Swag, a more modern equivalent of cool, is an important commodity in the genre of hip hop—perhaps the most important. But one of the greatest ironies of the music industry is that the artist with perhaps the most swag of all is a 46-year-old female soul/jazz bassist and poet born in Berlin: Meshell Ndegeocello.
After 20 years in the music business, racking up 10 Grammy nomination for her 11 albums, Ndegeocello gave a rare interview with NBC before her sold-out show at New York’s Lincoln Center. Ndegeocello is much more content to let her funky bass licks and intoxicatingly smooth voice do the talking for her. But she had some interesting takes on a number of topics that she walked through with writer Karu Daniels.
On the fact that although she has an international cult following and has worked with half of the music business, she still isn’t close to a household name:
“At the end of the day, 20 years down the line, you’re only left with yourself and your music.”
On not winning a Best R&B Grammy for her masterpiece Plantation Lullabies in 1995, when she went up against Tevin Campbell, Luther Vandross, Anita Baker, Gladys Knight and Boyz II Men (who won the award):
“Once you wise up and see how that works, you’ll see that other people’s accolades don’t take away from the quality of the music. So, I just try to maintain quality and positivity throughout all of it. ”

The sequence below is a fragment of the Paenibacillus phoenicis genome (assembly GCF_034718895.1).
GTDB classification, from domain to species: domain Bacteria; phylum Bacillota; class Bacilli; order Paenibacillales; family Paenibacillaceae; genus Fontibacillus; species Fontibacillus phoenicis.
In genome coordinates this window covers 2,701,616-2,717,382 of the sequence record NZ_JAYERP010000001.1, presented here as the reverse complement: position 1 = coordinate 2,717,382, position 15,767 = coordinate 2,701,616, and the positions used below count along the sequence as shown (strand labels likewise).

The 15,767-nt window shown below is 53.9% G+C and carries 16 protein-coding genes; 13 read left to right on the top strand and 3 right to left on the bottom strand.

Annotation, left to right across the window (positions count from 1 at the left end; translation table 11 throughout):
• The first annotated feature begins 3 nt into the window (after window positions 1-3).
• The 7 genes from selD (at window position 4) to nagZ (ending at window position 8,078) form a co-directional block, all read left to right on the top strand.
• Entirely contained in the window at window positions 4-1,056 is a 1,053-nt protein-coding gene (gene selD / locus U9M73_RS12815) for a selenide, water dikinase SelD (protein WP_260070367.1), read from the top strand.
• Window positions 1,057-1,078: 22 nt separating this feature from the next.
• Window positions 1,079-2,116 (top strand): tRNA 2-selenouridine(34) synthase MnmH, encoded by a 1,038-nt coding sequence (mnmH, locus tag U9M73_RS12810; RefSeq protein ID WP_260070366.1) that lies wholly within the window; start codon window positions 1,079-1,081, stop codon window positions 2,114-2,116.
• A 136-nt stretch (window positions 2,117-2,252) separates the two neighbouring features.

On her connection to Nina Simone, whose music inspired the 2012 album Pour une Ame Souveraine: A Dedication to Nina Simone.
“Whenever I deal with this music, it’s just more about her and reminding people of her musical prowess, also reminding people of her struggle — especially with what’s going on in the music industry today about how artists don’t own their publishing or their royalty rights. I think of it as an education just to remind people of those that came before us and have gone through the same struggle that we still have now and just to make connections.”
“Well, it’s funny [because] I got it from her. Nina [was] great at that. I mean look at her version of ‘Please Don’t Let Me Be Misunderstood.’ I think [The Animals] have sold more records but hers is the quintessential version. Her ability to take a Leonard Cohen song (‘Suzanne’) and make it her own is a testament of her improvisational ability and greatness and that’s definitely the one thing I try to celebrate with her is that she’s the one who inspired me to look at songs just as songs and try to put your own character inside of them.”
On her desire to teach:
“I mean I’m just trying not to end up in Vegas. I feel just lucky to be here. I’ve had a great experience and next year I’m trying to head into education because now it’s time to help others see their ideas to fruition. I’m just happy to be here and live the life I’ve had and I’ve seen a lot. And I’m also okay with ‘this too shall pass,’ ‘this too ends,’ and ‘all things come to an end,’ so I’m trying to find other things that keep me excited and interested in life. I know a lot about recording and I know a lot about Sonics and I just want to be helpful and try to get the best out of artists. And also it’s good to have people around who may see things that you may not see in yourself, Ya know?”